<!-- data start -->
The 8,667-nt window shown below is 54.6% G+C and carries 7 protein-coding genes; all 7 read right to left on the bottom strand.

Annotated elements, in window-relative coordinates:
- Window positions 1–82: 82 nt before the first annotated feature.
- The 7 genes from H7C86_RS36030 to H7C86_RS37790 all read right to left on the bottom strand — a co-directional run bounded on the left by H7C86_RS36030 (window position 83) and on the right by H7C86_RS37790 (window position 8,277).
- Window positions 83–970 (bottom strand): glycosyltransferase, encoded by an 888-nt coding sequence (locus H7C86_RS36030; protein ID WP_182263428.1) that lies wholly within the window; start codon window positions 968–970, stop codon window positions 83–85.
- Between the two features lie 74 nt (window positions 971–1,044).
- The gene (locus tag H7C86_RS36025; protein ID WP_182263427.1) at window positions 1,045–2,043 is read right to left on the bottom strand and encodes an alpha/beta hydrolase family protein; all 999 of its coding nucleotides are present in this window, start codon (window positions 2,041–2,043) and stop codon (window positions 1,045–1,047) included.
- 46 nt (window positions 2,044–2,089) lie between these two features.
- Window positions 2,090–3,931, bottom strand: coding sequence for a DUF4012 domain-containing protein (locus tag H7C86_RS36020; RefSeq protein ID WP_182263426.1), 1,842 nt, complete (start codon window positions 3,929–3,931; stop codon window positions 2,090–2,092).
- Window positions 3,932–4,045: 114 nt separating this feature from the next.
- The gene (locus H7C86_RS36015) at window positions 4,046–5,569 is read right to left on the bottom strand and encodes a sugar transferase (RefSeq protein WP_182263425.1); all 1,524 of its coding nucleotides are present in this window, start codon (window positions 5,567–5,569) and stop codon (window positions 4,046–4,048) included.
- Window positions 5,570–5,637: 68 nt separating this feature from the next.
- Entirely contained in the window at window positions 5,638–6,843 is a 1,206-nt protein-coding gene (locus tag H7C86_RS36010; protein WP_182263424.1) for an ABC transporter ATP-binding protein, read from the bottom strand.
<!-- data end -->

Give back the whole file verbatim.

The 8,667-nt window shown below is 54.6% G+C and carries 7 protein-coding genes; all 7 read right to left on the bottom strand.

Annotated elements, in window-relative coordinates:
- Window positions 1–82: 82 nt before the first annotated feature.
- The 7 genes from H7C86_RS36030 to H7C86_RS37790 all read right to left on the bottom strand — a co-directional run bounded on the left by H7C86_RS36030 (window position 83) and on the right by H7C86_RS37790 (window position 8,277).
- Window positions 83–970 (bottom strand): glycosyltransferase, encoded by an 888-nt coding sequence (locus H7C86_RS36030; protein ID WP_182263428.1) that lies wholly within the window; start codon window positions 968–970, stop codon window positions 83–85.
- Between the two features lie 74 nt (window positions 971–1,044).
- The gene (locus tag H7C86_RS36025; protein ID WP_182263427.1) at window positions 1,045–2,043 is read right to left on the bottom strand and encodes an alpha/beta hydrolase family protein; all 999 of its coding nucleotides are present in this window, start codon (window positions 2,041–2,043) and stop codon (window positions 1,045–1,047) included.
- 46 nt (window positions 2,044–2,089) lie between these two features.
- Window positions 2,090–3,931, bottom strand: coding sequence for a DUF4012 domain-containing protein (locus tag H7C86_RS36020; RefSeq protein ID WP_182263426.1), 1,842 nt, complete (start codon window positions 3,929–3,931; stop codon window positions 2,090–2,092).
- Window positions 3,932–4,045: 114 nt separating this feature from the next.
- The gene (locus H7C86_RS36015) at window positions 4,046–5,569 is read right to left on the bottom strand and encodes a sugar transferase (RefSeq protein WP_182263425.1); all 1,524 of its coding nucleotides are present in this window, start codon (window positions 5,567–5,569) and stop codon (window positions 4,046–4,048) included.
- Window positions 5,570–5,637: 68 nt separating this feature from the next.
- Entirely contained in the window at window positions 5,638–6,843 is a 1,206-nt protein-coding gene (locus tag H7C86_RS36010; protein WP_182263424.1) for an ABC transporter ATP-binding protein, read from the bottom strand.